Defence and prosecution psychiatrists disagree on the sanity of a New Zealand post graduate student accused of murdering his wife in New York state.

Blazej Kot, 25, an Auckland University graduate, had no major psychiatric disorder when he killed his wife, Caroline Coffey on June 2, last year, a psychiatrist testifying for the prosecution, Dr Gary Horowitz told Tompkins County Court.

But for the defence Dr Rory Houghtalen said Kot suffered from paranoid delusions and feared that he was being tested by unseen forces, and thought he could end the testing.

Kot has been accused of murdering Dr Coffey, tampering with evidence, and setting fire to an apartment in Ithaca, a New York state university town.

Kot's lawyer Joe Joch argued his client killed because he was suffering from an extreme emotional disturbance, a defence under state law that can reduce a murder charge to manslaughter.

Dr Houghtalen testified that Kot, who he interviewed four times after the killing, was trying to conceal his thoughts in the first two interviews and that it was unusual for someone with a "toxic mental state" to show symptoms all the time, WENY TV reported.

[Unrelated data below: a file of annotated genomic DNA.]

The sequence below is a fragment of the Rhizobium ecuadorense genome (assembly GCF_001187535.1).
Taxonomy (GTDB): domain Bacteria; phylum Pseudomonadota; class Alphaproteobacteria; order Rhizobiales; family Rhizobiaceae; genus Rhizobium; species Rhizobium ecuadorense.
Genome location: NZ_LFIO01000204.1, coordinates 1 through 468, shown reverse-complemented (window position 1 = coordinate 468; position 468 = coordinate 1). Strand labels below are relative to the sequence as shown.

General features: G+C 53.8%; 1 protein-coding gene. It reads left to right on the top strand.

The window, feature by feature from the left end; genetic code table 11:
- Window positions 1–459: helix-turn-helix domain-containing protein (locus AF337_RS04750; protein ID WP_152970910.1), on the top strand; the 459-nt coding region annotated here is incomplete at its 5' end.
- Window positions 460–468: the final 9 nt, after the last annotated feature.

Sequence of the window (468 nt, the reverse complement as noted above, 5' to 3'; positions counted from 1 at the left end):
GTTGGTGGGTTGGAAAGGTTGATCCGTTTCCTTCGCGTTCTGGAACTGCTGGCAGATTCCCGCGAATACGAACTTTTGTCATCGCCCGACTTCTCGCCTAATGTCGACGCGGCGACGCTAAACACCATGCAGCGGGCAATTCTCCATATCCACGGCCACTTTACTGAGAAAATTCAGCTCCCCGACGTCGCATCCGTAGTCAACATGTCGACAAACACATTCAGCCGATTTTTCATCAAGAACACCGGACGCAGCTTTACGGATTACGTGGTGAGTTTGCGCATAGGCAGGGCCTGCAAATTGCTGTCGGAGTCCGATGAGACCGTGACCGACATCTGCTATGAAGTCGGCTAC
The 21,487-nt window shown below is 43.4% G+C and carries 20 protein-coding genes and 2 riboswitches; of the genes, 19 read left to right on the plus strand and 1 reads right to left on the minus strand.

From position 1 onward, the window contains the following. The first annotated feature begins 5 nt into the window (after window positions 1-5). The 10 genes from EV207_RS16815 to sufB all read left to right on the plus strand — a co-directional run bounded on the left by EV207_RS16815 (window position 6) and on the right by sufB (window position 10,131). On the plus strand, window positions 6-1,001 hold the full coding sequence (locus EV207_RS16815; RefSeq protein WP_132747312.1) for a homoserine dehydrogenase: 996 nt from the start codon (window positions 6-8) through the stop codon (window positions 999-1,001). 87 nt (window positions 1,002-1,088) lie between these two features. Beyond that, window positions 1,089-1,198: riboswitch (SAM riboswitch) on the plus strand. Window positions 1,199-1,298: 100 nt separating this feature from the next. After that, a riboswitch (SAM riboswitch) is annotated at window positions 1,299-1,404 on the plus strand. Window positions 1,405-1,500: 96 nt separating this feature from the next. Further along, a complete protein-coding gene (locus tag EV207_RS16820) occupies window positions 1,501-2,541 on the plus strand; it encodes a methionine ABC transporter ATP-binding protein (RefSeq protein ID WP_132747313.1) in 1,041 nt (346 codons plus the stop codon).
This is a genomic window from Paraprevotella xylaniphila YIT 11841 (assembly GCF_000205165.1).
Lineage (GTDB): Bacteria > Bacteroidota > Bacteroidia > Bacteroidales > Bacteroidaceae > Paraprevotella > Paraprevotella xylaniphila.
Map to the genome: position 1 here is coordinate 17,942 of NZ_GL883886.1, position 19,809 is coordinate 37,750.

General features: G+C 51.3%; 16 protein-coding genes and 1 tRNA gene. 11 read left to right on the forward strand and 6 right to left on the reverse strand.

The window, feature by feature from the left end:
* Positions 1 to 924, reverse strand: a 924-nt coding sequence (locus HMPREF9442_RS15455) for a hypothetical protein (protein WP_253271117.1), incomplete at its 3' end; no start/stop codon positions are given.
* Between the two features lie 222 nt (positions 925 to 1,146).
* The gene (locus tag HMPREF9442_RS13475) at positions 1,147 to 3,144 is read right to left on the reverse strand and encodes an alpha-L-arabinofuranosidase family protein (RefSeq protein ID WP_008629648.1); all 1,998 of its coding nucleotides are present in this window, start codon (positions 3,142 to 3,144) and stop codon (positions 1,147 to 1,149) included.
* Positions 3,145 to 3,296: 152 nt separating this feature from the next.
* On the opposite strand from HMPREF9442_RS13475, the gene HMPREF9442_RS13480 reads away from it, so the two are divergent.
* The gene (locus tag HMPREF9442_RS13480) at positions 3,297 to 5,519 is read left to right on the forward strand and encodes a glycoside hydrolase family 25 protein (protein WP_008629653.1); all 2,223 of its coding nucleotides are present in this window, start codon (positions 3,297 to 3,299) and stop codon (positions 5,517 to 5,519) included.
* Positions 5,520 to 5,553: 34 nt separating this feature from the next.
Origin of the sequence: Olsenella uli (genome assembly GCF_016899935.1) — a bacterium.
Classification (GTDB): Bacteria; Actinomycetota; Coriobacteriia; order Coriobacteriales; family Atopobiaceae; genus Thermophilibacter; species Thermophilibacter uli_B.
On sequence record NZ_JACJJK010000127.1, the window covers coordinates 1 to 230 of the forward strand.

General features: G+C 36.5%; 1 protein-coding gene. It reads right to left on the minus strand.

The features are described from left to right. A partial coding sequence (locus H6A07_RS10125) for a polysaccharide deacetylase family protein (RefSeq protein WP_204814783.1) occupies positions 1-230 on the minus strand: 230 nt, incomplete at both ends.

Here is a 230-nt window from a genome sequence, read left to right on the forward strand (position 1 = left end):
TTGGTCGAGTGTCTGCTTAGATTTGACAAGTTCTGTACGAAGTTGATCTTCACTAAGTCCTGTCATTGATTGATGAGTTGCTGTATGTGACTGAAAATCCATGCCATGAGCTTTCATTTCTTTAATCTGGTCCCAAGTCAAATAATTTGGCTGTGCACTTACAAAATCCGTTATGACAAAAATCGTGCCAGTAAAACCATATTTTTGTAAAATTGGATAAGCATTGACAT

After the defence rested rested its case, the prosecution called Dr Horowitz as a rebuttal witness.

He told the court Kot was stressed and unhappy at the time of the killing but there were no signs of any major psychiatric disorder.

This doctor said that tapes of Kot's psychiatric interviews showed he had more self-awareness than someone who was insane, WBNG TV reported. Kot's mention in his first interview last July, of feeling like he was being tested, was in a self-reflective, non-delusional way.

And Dr Horowitz said Kot saw his wife as a barrier to his success.

The case is expected to go to the jury as early as this weekend (NZ time).